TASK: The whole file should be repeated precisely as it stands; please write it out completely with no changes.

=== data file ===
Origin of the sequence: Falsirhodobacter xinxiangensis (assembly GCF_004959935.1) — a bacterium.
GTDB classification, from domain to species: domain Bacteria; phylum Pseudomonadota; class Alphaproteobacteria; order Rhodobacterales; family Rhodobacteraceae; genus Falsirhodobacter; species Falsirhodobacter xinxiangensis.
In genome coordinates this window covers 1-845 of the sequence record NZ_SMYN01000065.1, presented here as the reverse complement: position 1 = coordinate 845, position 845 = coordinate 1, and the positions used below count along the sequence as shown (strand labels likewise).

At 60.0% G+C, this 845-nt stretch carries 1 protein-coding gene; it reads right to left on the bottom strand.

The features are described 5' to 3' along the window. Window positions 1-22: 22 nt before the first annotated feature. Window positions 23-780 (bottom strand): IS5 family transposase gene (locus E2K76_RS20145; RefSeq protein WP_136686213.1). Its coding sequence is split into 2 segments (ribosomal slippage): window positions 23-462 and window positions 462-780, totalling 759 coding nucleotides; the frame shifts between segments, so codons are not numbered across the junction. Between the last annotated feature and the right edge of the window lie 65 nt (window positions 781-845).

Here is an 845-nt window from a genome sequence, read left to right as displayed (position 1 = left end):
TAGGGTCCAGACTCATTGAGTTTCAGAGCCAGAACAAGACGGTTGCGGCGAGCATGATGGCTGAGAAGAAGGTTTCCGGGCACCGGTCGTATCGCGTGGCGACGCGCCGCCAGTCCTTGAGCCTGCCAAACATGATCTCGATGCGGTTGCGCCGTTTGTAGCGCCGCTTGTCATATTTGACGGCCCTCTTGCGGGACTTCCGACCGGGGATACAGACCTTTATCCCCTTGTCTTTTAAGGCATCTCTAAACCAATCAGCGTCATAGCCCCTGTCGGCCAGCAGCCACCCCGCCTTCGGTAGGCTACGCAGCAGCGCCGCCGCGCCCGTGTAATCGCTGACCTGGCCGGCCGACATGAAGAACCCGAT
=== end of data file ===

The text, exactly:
Origin of the sequence: Falsirhodobacter xinxiangensis (assembly GCF_004959935.1) — a bacterium.
GTDB classification, from domain to species: domain Bacteria; phylum Pseudomonadota; class Alphaproteobacteria; order Rhodobacterales; family Rhodobacteraceae; genus Falsirhodobacter; species Falsirhodobacter xinxiangensis.
In genome coordinates this window covers 1-845 of the sequence record NZ_SMYN01000065.1, presented here as the reverse complement: position 1 = coordinate 845, position 845 = coordinate 1, and the positions used below count along the sequence as shown (strand labels likewise).

At 60.0% G+C, this 845-nt stretch carries 1 protein-coding gene; it reads right to left on the bottom strand.

The features are described 5' to 3' along the window. Window positions 1-22: 22 nt before the first annotated feature. Window positions 23-780 (bottom strand): IS5 family transposase gene (locus E2K76_RS20145; RefSeq protein WP_136686213.1). Its coding sequence is split into 2 segments (ribosomal slippage): window positions 23-462 and window positions 462-780, totalling 759 coding nucleotides; the frame shifts between segments, so codons are not numbered across the junction. Between the last annotated feature and the right edge of the window lie 65 nt (window positions 781-845).

Here is an 845-nt window from a genome sequence, read left to right as displayed (position 1 = left end):
TAGGGTCCAGACTCATTGAGTTTCAGAGCCAGAACAAGACGGTTGCGGCGAGCATGATGGCTGAGAAGAAGGTTTCCGGGCACCGGTCGTATCGCGTGGCGACGCGCCGCCAGTCCTTGAGCCTGCCAAACATGATCTCGATGCGGTTGCGCCGTTTGTAGCGCCGCTTGTCATATTTGACGGCCCTCTTGCGGGACTTCCGACCGGGGATACAGACCTTTATCCCCTTGTCTTTTAAGGCATCTCTAAACCAATCAGCGTCATAGCCCCTGTCGGCCAGCAGCCACCCCGCCTTCGGTAGGCTACGCAGCAGCGCCGCCGCGCCCGTGTAATCGCTGACCTGGCCGGCCGACATGAAGAACCCGAT